Aside from the fact that your general principle here is odious, ask yourself what it would be like if it were applied to yourself. For example, by your own admission, you have not published any peer-reviewed scientific articles (or if I misunderstood earlier statements of yours, you can correct this). Yet you write in tones of great certainty about scientific matters, including matters well outside your field of psychiatry. (In fact, almost always outside your field.) So I and others might well be inclined not to include you among “serious scholars and scientists” (to use your phrase). Would my belief that your contributions to any science (including, I suspect, psychiatry, though I don’t insist on that) are negligible justify my writing to you with rudeness? If you answer is “Yes, if that’s what you believe, it’s fair game for you to be rude to me,” then your defense of Smith’s childish behavior is at least consistent. But if your answer is, “No, personal edge has no place in discussions of scientific matters,” then you aren’t being consistent.

You seem badly confused regarding the topic of this discussion. When I entered this discussion, I was responding to just one comment, Art’s comment that DI people (he spoke as if it were common) were rude and dismissive to students and trainees. I asked him for an example. He gave only one: Bechly’s piece on Discovery. I saw no rudeness in that piece. I saw no dismissiveness, either. I asked Art to show us the rudeness or dismissiveness in the document he cited as evidence. Art has not responded. Why hasn’t Art responded? Indeed, why has no one here shown any rudeness or dismissiveness in that Bechly piece?

Art put a claim on the table, and then, when asked to defend it, vanished from the debate. If he has no intent of defending the claim, he should retract the claim.

No, nobody here is doing that. And the example is a silly one, since a comment on one’s unsuccessful baseball swing has nothing in common with comments about viruses and mutations etc. uttered in a theoretical discussion. Nobody (certainly not any ID proponent) expects a baseball player to sound like a scientist debating a theoretical or empirical point.

So insults, sarcasm, mockery, attempts to humiliate others are “appropriate” for the blog posts? That’s your defense of Smith, that she wasn’t writing like a rude adolescent in a scientific paper, but was writing like a rude adolescent in a blog post, and therefore her behavior was acceptable?

Thanks for acknowledging this, and for your research.

[Question later added by author:}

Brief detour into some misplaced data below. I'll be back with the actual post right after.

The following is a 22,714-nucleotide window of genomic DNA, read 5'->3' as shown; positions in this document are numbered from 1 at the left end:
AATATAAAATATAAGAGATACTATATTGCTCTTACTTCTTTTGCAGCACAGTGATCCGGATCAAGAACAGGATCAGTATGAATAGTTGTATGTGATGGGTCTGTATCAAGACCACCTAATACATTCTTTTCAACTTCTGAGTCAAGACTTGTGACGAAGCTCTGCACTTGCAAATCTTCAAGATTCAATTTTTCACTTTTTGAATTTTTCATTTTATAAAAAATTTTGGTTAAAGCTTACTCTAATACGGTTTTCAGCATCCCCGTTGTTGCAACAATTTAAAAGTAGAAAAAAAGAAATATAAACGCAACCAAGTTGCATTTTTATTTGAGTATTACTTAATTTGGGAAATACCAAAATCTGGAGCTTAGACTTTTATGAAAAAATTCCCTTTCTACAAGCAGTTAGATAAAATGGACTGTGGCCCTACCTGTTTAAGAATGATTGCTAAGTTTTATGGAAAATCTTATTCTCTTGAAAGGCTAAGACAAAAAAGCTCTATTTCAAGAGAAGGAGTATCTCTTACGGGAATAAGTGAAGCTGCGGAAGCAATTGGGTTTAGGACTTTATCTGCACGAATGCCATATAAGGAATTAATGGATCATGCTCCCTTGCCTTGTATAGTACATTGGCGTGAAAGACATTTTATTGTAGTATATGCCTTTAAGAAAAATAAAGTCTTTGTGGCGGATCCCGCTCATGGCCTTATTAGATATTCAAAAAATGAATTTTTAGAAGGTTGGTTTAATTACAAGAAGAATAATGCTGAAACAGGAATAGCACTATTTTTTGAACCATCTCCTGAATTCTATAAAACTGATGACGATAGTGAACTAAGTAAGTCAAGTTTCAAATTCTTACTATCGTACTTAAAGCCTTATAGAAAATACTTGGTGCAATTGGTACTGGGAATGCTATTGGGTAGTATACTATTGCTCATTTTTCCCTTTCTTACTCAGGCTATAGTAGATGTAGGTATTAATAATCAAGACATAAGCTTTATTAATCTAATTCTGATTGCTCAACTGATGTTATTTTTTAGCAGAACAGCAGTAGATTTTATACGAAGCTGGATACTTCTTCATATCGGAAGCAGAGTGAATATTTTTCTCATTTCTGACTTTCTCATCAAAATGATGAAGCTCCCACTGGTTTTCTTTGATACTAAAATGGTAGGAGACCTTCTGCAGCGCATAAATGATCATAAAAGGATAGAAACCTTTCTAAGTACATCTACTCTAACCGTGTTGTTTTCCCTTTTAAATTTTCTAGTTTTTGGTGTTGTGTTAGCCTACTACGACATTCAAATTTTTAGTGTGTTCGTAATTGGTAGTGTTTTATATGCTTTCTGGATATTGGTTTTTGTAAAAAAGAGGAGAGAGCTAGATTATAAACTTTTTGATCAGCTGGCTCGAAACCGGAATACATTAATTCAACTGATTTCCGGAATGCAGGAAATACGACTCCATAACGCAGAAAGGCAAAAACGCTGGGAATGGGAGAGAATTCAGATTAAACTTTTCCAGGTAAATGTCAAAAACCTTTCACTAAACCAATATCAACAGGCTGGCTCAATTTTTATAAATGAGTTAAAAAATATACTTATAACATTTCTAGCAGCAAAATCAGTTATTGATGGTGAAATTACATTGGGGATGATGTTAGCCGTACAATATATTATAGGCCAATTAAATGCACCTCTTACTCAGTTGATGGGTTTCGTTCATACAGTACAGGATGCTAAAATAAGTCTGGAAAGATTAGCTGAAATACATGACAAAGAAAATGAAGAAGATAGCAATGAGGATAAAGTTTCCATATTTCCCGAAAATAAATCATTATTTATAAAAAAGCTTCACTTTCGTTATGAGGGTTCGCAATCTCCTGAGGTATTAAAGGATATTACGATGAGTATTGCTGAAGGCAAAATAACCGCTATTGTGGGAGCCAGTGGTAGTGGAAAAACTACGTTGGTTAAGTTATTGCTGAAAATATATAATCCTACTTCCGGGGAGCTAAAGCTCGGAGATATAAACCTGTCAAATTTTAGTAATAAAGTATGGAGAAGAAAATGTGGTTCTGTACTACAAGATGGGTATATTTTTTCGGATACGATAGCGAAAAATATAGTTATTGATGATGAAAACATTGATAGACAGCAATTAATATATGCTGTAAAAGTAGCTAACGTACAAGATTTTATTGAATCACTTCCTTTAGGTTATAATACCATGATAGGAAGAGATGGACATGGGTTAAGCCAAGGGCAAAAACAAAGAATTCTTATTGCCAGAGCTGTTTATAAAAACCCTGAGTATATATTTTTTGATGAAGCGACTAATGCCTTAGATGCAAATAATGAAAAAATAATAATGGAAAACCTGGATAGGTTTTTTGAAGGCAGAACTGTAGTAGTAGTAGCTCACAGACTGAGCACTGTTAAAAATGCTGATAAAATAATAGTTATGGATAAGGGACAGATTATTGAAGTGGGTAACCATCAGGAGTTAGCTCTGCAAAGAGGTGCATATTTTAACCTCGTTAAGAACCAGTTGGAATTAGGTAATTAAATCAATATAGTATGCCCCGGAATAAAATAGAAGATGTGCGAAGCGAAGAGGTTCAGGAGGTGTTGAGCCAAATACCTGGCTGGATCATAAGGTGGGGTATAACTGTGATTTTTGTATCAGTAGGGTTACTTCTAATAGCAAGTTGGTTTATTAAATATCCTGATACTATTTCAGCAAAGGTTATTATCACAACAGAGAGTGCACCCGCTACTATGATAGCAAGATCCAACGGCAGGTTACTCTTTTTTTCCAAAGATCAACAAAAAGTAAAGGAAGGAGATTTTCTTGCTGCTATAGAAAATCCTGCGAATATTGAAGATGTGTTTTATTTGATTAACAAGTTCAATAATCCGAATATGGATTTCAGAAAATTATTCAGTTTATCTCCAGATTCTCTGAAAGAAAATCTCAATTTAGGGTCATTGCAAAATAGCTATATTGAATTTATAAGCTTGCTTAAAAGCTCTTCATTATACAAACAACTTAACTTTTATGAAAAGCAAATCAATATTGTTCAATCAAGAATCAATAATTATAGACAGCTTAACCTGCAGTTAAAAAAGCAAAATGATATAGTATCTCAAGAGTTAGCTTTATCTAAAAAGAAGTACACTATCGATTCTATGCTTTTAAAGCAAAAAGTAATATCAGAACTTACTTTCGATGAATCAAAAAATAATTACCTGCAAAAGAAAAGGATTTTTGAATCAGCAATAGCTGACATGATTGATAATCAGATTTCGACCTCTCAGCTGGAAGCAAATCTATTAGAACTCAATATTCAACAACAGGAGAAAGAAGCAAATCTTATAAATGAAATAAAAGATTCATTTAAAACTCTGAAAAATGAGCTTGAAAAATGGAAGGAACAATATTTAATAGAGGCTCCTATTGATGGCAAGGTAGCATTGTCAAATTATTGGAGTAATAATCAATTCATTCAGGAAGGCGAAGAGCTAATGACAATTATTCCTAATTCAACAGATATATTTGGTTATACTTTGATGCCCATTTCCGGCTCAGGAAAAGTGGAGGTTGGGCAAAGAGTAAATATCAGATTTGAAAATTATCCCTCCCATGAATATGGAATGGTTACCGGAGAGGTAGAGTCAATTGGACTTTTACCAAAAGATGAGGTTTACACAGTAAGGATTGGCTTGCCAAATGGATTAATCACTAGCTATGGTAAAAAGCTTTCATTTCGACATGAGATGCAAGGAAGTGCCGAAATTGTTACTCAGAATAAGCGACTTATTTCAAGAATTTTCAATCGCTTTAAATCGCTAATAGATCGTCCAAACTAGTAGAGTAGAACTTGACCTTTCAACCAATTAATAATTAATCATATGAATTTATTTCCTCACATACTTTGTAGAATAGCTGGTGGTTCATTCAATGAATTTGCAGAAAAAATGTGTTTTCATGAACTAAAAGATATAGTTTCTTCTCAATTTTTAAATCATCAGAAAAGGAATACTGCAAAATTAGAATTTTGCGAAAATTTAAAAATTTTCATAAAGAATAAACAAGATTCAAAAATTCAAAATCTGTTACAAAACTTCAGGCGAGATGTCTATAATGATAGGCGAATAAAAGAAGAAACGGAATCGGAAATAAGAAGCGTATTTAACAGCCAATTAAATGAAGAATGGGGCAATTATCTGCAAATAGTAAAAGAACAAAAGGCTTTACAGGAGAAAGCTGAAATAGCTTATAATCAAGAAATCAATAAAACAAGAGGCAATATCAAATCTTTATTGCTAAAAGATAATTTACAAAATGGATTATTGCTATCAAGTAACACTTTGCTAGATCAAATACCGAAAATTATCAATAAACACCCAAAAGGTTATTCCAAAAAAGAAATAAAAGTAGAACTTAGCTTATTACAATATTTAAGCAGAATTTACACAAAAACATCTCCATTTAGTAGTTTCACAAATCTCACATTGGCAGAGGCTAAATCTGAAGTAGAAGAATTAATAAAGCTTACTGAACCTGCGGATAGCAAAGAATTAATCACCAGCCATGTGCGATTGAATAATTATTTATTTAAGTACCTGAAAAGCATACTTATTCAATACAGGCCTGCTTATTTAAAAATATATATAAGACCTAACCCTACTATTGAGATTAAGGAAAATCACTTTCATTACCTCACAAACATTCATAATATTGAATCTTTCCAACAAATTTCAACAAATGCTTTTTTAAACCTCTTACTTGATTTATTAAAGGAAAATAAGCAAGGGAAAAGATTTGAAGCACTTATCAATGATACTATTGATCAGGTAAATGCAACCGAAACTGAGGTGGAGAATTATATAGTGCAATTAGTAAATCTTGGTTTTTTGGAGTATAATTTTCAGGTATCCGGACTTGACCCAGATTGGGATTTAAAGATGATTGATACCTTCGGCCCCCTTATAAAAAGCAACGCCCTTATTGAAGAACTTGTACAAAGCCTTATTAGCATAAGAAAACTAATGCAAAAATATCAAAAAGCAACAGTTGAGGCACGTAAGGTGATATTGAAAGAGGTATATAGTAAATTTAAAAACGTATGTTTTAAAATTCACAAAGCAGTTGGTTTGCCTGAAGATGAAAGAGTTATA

By the way, Ron, on the page you linked to, I saw much talk about what Abbie Smith said, but I did not see any posts by Abbie Smith (unless she was writing under a pseudonym). Did you find anything more by her?

One of the statements attributed to her on the site (regarding another female scientist) was disgusting, worse than anything she said to Behe. But I had read some of her other comments back during that period, and came to the conclusion that she was a vulgar show-off, and it’s not really all that surprising to me that she would use such language (if she did). If I had a daughter like her, I’d be far more embarrassed by her public conduct than proud of her scientific achievements. But her parents may differ, depending on their set of values.

If I had written a book on, I don’t know, say Medieval History, despite having no training in the field, in which I made grandiose claims that none of the experts in that subject know what they are doing and I know better?

And to support my position I made a number of blatantly erroneous claims that any undergrad student of Medieval History would be able to identify?

And then one such student decided to write a blog article correcting my error?

Then yes, she would be justified in treating me as rudely and dismissively as she wished. I would have deserved it, since I had in effect insulted her and everyone in her field.

No, I am not confused. As should have been clear, I was pointing out the tactics Behe used to avoid acknowledging the school boy error he made in his book are part of a consistent pattern of behaviour by DI members, and that it continues up to the present day.

And, once again, the point completely evades “Eddie” like a groundball dribbling thru Bill Buckner’s legs in the 1986 World Series. (I wonder if his response was “How perfectly dreadful!”)

Yes, especially when addressing puffed up charlatans with delusions of grandeur like Michael Behe. They need to be taken down a notch or two.

All Behe had to say was “I offer my sincere thanks for identifying that error. It will be corrected in future editions of the book.” I wonder why he didn’t do that?

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Founding member of the ‘SlymePit’. If you don’t remember them, it’s for the best. Extremely toxic group. I hadn’t thought of them for so long I didn’t recognize the name. If you must know, check the RationalWiki page.